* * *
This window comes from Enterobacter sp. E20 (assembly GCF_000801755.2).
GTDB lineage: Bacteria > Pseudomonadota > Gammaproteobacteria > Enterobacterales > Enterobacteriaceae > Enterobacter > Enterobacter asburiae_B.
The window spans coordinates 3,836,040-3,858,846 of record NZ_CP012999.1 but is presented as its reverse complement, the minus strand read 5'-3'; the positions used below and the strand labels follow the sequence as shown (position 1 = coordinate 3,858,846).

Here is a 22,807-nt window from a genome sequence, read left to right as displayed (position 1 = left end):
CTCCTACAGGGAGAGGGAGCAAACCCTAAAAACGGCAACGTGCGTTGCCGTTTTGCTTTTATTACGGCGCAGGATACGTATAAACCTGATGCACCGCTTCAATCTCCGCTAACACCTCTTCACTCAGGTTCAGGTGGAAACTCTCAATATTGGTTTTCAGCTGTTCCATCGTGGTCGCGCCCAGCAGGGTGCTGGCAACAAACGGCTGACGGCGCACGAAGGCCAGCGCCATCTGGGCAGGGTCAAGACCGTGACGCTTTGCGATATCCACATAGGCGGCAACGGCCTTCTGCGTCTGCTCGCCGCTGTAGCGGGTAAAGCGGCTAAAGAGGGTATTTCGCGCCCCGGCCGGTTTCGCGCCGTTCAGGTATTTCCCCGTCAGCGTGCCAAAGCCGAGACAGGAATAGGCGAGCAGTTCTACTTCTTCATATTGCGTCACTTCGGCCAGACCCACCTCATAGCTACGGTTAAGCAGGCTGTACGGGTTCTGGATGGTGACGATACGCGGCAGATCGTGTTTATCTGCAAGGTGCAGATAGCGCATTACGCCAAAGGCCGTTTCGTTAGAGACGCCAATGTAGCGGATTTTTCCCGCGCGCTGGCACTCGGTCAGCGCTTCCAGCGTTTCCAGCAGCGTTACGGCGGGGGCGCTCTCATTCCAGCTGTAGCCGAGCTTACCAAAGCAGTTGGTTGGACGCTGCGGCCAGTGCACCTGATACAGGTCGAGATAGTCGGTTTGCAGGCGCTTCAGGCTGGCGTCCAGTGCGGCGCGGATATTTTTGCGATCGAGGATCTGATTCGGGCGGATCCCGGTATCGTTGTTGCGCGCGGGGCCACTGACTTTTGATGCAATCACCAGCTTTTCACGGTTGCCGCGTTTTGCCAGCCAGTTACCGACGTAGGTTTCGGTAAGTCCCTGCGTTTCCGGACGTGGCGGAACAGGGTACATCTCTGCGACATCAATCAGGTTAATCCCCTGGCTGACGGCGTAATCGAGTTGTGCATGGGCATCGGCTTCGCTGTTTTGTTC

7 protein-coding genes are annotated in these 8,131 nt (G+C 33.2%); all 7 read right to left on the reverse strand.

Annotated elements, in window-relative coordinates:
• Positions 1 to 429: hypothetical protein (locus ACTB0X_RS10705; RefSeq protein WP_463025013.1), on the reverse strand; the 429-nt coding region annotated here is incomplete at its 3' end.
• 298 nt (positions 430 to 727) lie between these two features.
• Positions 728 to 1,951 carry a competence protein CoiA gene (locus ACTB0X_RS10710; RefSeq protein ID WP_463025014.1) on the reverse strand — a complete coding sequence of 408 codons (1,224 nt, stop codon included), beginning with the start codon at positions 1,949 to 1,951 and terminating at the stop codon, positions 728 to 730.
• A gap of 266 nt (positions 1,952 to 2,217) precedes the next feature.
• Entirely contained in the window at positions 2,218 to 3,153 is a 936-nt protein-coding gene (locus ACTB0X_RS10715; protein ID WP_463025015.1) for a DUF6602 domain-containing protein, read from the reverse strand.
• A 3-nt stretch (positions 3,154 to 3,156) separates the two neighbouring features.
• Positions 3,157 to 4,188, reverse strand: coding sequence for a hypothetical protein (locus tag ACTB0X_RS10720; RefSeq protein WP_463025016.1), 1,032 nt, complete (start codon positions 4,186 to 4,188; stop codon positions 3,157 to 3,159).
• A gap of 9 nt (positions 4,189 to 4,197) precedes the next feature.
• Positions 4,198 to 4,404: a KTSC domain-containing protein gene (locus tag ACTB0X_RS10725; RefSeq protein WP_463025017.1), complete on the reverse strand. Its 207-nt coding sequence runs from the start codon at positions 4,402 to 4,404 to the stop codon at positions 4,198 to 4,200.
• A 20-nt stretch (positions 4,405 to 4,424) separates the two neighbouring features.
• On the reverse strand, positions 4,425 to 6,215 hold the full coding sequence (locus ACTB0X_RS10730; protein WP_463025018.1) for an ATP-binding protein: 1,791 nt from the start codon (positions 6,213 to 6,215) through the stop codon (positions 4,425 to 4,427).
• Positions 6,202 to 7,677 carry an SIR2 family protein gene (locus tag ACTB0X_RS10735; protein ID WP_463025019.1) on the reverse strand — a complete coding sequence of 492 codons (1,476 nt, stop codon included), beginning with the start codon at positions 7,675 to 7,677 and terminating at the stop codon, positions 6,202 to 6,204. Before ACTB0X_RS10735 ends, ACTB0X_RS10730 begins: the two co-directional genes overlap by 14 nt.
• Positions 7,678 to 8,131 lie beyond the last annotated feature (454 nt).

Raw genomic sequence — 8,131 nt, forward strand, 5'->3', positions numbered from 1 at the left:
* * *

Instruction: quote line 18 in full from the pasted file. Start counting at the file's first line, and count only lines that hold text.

• On the reverse strand, positions 4,425 to 6,215 hold the full coding sequence (locus ACTB0X_RS10730; protein WP_463025018.1) for an ATP-binding protein: 1,791 nt from the start codon (positions 6,213 to 6,215) through the stop codon (positions 4,425 to 4,427).